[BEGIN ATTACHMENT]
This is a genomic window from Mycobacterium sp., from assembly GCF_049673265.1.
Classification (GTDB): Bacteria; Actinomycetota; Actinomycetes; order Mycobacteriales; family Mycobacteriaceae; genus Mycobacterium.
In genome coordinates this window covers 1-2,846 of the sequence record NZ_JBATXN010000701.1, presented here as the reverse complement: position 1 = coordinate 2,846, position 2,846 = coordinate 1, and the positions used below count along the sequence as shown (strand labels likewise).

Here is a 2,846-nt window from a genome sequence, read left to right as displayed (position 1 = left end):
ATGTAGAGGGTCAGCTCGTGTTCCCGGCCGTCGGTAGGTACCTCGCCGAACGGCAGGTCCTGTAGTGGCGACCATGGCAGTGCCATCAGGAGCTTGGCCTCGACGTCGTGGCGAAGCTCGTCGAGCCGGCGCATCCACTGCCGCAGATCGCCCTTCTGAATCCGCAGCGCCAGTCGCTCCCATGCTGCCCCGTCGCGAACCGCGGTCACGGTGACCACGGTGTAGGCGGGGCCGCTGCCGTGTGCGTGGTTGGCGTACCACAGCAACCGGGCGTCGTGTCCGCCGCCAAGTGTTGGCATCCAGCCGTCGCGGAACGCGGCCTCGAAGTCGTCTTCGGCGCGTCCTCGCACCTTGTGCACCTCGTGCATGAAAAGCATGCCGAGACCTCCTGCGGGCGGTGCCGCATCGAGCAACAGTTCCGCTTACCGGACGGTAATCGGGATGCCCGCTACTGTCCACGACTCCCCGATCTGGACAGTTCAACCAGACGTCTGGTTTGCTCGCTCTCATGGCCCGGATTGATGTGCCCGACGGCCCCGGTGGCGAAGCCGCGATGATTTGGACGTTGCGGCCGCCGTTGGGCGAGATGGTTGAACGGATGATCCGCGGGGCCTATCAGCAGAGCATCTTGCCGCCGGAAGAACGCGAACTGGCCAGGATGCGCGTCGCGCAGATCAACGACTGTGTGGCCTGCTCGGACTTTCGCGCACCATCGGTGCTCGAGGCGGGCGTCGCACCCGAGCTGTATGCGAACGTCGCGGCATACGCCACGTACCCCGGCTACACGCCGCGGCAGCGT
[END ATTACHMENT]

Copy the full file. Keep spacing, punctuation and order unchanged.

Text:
This is a genomic window from Mycobacterium sp., from assembly GCF_049673265.1.
Classification (GTDB): Bacteria; Actinomycetota; Actinomycetes; order Mycobacteriales; family Mycobacteriaceae; genus Mycobacterium.
In genome coordinates this window covers 1-2,846 of the sequence record NZ_JBATXN010000701.1, presented here as the reverse complement: position 1 = coordinate 2,846, position 2,846 = coordinate 1, and the positions used below count along the sequence as shown (strand labels likewise).

Here is a 2,846-nt window from a genome sequence, read left to right as displayed (position 1 = left end):
ATGTAGAGGGTCAGCTCGTGTTCCCGGCCGTCGGTAGGTACCTCGCCGAACGGCAGGTCCTGTAGTGGCGACCATGGCAGTGCCATCAGGAGCTTGGCCTCGACGTCGTGGCGAAGCTCGTCGAGCCGGCGCATCCACTGCCGCAGATCGCCCTTCTGAATCCGCAGCGCCAGTCGCTCCCATGCTGCCCCGTCGCGAACCGCGGTCACGGTGACCACGGTGTAGGCGGGGCCGCTGCCGTGTGCGTGGTTGGCGTACCACAGCAACCGGGCGTCGTGTCCGCCGCCAAGTGTTGGCATCCAGCCGTCGCGGAACGCGGCCTCGAAGTCGTCTTCGGCGCGTCCTCGCACCTTGTGCACCTCGTGCATGAAAAGCATGCCGAGACCTCCTGCGGGCGGTGCCGCATCGAGCAACAGTTCCGCTTACCGGACGGTAATCGGGATGCCCGCTACTGTCCACGACTCCCCGATCTGGACAGTTCAACCAGACGTCTGGTTTGCTCGCTCTCATGGCCCGGATTGATGTGCCCGACGGCCCCGGTGGCGAAGCCGCGATGATTTGGACGTTGCGGCCGCCGTTGGGCGAGATGGTTGAACGGATGATCCGCGGGGCCTATCAGCAGAGCATCTTGCCGCCGGAAGAACGCGAACTGGCCAGGATGCGCGTCGCGCAGATCAACGACTGTGTGGCCTGCTCGGACTTTCGCGCACCATCGGTGCTCGAGGCGGGCGTCGCACCCGAGCTGTATGCGAACGTCGCGGCATACGCCACGTACCCCGGCTACACGCCGCGGCAGCGT